WILD is the American biographical drama, written by Nick Hornby, directed by Jean-Marc Vallée (The Dallas Buyers Club) and is based on Cheryl Strayed’s memoir Wild: From Lost to Found on the Pacific Crest. Wild tells the extraordinary story of Cheryl Strayed, who leaves her life of hardship and trauma to trek more than one thousand miles of the Pacific Crest Trail.
Strayed, played by Reese Witherspoon, echoes the 2007 biographical drama Into the Wild (Sean Penn) where Emory graduate Christopher McCandless chooses to give up his worldly possessions and former life and journey through the Alaskan wilderness. Strayed’s decision to embark on this perilous voyage is undoubtedly more poignant than that of McCandless, who is discontented with his wealthy family life and pursue a life of isolation in the wilderness. Strayed, however, is escaping a life filled with torment and hardship and seeks to heal the wounds of a tumultuous past.
Witherspoon is commendable as Strayed, capturing the pain, anger and determination of a woman tormented with an abusive childhood, the death of her mother, divorce and years of destructive behaviour of heroin abuse and promiscuity. It is undoubtedly her most memorable performance since her Oscar-nominated performance as June Carter in Walk the Line.
Strayed is both complicated and fascinating, she embodies a multitude of characteristics adding to her likeability and credibility as a character. She is fragile, she is lost, she is determined but most of all, she is human. She undertakes a hike of over a thousand kilometres with no experience of hiking and absolutely no idea what she is doing, in a quest to heal the wounds of her past. It is a long, hard and literal road to self-discovery.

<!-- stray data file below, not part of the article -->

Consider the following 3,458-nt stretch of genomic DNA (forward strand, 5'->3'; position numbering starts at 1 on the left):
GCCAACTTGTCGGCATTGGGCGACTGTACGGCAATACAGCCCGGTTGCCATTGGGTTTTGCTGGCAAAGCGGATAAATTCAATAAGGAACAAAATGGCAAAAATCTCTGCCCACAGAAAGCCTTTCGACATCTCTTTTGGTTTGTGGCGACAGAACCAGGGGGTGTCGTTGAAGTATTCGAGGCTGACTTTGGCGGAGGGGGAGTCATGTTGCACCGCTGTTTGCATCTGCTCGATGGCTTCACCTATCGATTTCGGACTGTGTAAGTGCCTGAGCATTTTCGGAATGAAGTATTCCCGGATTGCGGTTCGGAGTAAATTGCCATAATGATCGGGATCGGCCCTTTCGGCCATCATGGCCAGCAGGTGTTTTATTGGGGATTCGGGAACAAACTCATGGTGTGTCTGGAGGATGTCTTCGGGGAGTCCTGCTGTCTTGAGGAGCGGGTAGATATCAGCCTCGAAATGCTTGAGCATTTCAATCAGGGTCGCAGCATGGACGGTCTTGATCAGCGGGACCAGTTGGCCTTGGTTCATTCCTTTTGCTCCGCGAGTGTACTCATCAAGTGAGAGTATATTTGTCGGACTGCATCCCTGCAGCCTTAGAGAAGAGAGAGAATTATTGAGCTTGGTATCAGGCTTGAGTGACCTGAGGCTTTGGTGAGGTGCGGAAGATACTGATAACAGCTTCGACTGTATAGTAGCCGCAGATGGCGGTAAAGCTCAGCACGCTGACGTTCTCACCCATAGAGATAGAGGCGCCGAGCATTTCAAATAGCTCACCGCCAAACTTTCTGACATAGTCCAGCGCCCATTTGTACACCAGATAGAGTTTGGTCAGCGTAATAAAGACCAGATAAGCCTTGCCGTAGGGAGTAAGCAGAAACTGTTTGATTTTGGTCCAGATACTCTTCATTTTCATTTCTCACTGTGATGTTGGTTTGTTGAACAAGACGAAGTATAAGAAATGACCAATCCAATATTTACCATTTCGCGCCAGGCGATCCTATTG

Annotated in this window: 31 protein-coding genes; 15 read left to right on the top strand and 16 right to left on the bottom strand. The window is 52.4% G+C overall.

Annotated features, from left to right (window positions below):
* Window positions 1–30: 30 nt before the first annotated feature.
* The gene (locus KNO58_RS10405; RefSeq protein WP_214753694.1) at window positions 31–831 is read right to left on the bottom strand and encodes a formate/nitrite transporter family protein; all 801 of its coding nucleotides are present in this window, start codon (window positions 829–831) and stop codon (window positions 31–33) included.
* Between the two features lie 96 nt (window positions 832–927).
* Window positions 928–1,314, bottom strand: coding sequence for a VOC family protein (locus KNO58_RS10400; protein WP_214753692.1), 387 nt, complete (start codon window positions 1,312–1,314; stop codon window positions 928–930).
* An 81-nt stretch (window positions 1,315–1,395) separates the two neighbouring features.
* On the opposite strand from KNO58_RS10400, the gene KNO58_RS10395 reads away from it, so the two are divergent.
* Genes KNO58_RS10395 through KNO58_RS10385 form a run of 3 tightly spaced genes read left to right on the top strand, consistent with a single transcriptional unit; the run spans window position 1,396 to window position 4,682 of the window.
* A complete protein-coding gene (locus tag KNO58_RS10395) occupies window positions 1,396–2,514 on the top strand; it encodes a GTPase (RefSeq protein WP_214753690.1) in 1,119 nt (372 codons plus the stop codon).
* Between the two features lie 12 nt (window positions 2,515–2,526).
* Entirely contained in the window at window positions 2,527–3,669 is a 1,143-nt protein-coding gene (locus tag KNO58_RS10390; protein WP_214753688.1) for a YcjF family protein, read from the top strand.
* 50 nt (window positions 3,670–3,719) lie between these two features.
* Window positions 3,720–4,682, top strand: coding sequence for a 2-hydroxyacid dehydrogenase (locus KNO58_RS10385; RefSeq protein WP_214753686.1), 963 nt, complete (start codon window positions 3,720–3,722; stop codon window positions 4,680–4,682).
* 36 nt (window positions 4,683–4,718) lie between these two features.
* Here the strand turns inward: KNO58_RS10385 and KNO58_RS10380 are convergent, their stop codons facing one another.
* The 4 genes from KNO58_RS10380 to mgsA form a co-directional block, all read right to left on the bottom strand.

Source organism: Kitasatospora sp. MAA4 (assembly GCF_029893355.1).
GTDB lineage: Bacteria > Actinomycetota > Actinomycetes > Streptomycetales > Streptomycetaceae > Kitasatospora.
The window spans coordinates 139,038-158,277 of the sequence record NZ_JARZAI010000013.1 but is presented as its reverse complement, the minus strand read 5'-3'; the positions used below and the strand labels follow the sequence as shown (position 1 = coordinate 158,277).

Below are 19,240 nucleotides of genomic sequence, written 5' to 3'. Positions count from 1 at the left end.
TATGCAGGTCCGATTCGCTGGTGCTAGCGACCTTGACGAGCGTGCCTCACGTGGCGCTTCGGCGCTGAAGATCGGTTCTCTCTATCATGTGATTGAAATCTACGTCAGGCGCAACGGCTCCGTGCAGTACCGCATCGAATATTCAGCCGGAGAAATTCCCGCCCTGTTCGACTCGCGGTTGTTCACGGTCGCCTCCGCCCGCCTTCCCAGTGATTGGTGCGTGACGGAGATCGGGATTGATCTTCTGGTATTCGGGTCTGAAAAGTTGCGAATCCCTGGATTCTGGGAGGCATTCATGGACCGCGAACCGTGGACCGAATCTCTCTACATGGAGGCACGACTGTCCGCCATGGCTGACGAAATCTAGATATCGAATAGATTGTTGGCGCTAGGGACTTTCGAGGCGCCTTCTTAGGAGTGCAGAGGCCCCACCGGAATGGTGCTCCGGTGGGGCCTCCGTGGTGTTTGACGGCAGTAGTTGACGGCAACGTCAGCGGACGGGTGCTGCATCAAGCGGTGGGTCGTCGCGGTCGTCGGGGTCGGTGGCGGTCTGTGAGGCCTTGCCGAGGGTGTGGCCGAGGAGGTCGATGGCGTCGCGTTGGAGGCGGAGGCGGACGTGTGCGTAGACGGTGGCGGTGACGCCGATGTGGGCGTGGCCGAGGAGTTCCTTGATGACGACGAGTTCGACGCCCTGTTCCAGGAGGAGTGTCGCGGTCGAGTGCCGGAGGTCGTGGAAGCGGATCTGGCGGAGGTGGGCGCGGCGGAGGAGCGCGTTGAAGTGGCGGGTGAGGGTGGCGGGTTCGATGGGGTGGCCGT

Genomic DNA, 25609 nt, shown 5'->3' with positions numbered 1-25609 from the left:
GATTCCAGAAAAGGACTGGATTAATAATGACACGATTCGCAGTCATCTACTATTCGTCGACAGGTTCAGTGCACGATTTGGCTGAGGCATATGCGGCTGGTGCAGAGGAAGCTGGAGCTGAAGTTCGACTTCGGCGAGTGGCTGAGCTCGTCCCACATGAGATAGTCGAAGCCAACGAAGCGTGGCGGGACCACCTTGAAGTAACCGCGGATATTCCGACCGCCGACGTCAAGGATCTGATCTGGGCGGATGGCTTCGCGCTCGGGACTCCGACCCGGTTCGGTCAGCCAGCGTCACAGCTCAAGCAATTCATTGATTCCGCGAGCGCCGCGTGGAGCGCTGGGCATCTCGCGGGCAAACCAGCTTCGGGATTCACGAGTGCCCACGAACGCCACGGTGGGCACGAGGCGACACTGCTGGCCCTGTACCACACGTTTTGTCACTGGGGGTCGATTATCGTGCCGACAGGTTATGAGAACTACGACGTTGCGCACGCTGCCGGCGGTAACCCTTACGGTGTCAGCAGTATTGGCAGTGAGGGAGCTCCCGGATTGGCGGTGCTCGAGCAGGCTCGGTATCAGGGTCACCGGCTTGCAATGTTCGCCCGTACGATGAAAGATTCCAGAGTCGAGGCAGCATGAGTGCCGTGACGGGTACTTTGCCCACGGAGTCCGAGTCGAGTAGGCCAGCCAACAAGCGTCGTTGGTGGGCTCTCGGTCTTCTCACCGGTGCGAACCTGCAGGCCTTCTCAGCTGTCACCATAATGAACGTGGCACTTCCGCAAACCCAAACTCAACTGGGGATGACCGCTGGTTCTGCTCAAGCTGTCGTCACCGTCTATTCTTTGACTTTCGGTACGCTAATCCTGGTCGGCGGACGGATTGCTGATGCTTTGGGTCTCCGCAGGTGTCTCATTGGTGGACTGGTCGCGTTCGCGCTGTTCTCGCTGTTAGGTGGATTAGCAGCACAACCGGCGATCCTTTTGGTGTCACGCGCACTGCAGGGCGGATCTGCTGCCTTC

Along this road, she is greeted with kindness, hospitality and friendship as she encounters a number of amicable characters who seek to help her on her journey. She also shares with us, however, the incredible loneliness, inconceivable perils as she faces the threat of wild and dangerous animals, exhaustion, hunger, thirst and sexual predators. Strayed is one of the only women attempting the trek and is applauded for both her determination while simultaneously teased for the benefits she receives for being beautiful and the only women endeavouring the trip. She is christened ‘The Queen’ by her fellow trekkers for receiving such attention.
Wild succeeds in highlighting how the hiking sphere is utterly dominated by men so much so that her fellow hikers recognise her solely for being the only woman to write in the trail logs. Throughout the film, Strayed is faced with both obvious and subtle scepticism and often patronised for doing the journey on her own.
At times, the film displays some of the clichéd Hollywood characteristics, such as a reoccurring fox motif, which perhaps symbolises her mother’s spectre haunting her. However, the film was exceptionally emotive, aptly capturing the memoir of Cheryl Strayed in a way that is both organic and subtle. We see a woman battling with the demons of her past, the scars of her history palpable as we see both the sores of her journey and the severe emotional wounds of her past. Vallée and Witherspoon candidly depict this emotional memoir, without making it feel like a didactic tale of triumph over adversity. It is beautiful, it is simple and it’s undoubtedly worth a watch.
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